Canada should explicitly support a diversity of licensing options, to allow fine-tuning of rights management (I personally like to publish under Creative commons licenses, whenever possible) so creators can freely allow certain uses of their works.
4. What sorts of copyright changes do you believe would best foster competition and investment in Canada?
Copyright law should maintain a “notice and notice” rather than “notice and takedown” (or 3-strikes) rule for potential copyright infringement. Putting ISPs in charge of policing users’ content not only changes the ISPs’ role, making them deal inappropriately with content rather than focusing on infrastructure, but also creates a hostile environment to creativity, innovation, and free expression, discouraging investment and competition in Canada.
Remaining technology-neutral, and basing policy on over-arching principles of copyright, encourages innovation, competition and investment. Specifying particular formats and technologies such as VHS, mp3, or PVRs in copyright law not only makes a law become obsolete very quickly in today’s world, it discourages future innovative use and development of these and other technologies.
Swift dissemination of information facilitates innovation, and encourages uptake and discovery of Canadian innovations in the marketplace. Supporting a diversity of licensing options to facilitate freer and more open communications and reuse of media, and putting government publications directly into the public domain, are ways to encourage openness and quick dissemination of innovations, supporting Canadian innovations.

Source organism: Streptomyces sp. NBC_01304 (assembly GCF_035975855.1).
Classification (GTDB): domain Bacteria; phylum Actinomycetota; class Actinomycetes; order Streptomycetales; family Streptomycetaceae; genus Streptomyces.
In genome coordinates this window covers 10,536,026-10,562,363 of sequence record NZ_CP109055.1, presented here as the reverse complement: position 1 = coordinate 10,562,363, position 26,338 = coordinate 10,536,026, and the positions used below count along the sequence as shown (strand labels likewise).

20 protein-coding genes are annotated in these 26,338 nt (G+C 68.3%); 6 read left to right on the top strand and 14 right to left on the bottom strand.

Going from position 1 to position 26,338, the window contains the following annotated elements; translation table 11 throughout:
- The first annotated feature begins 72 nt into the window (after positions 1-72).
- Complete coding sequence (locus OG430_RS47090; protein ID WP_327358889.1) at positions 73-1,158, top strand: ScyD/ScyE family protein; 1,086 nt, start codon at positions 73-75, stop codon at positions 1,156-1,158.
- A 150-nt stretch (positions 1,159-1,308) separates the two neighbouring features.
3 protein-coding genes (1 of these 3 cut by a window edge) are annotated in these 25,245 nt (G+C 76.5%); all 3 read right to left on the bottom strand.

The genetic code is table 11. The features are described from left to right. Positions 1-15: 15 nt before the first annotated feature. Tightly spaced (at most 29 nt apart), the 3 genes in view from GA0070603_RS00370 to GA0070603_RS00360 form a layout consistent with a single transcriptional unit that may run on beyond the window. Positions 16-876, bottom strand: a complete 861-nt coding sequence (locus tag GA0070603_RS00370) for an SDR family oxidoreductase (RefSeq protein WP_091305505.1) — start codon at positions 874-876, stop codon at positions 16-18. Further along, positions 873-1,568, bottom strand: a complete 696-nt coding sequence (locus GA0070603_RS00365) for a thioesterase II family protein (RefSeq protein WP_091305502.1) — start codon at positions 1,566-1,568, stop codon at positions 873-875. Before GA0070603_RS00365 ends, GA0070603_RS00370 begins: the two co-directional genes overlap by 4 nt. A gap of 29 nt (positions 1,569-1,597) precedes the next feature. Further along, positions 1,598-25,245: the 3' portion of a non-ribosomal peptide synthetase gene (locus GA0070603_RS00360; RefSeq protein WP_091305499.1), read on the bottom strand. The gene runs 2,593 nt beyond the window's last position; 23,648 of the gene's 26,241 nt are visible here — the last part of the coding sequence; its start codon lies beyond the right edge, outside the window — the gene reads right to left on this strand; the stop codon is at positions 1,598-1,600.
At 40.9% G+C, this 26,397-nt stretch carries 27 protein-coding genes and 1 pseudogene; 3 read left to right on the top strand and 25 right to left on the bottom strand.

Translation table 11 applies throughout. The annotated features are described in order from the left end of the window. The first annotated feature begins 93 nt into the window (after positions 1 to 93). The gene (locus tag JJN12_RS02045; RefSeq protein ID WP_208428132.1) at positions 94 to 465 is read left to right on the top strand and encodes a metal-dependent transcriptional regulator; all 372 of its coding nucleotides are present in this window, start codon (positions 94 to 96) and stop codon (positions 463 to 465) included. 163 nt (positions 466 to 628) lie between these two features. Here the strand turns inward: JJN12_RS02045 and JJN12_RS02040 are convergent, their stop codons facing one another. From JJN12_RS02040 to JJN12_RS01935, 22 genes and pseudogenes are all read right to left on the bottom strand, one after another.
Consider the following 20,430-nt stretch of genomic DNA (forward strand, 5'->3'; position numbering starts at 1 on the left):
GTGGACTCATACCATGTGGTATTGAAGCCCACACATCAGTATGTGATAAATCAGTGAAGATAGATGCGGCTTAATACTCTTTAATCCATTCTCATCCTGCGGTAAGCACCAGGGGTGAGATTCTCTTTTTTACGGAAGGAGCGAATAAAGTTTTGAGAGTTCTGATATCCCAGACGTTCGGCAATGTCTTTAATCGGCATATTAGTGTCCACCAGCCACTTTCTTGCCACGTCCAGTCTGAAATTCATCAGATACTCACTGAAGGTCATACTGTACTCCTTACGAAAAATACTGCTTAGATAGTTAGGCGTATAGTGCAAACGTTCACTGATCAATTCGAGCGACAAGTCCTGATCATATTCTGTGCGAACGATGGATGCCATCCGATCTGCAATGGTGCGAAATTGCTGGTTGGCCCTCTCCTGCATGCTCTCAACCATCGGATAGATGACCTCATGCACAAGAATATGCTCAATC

5. What kinds of changes would best position Canada as a leader in the global, digital economy?
All of the above. To summarize, new Canadian Copyright law should maintain Canadian values and promote Canada as leader in the digital age by:
- Being comprehensible by “regular” people
- Limiting fines for non-commercial copyright infringement
- Being based on longstanding principles, not specific technologies
- Expanding “fair dealing” to include parody and satire, as well as strong educational/archival/library exemptions
- Eliminating Crown Copyright, making Canadian government publications public domain
- Avoiding anti-circumvention measures
- Avoiding “notice and takedown”/3-strikes measures, functioning rather with “notice-and-notice” provisions when infringement is alleged
- Supporting finely-tuned copyright options such as Creative Commons licenses, to allow creators to better manage their rights and encourage maximum legal reuse of media
Thank you for this opportunity to respond to these pressing questions via the Canadian Copyright e-Consultation, and for your consideration of all the responses.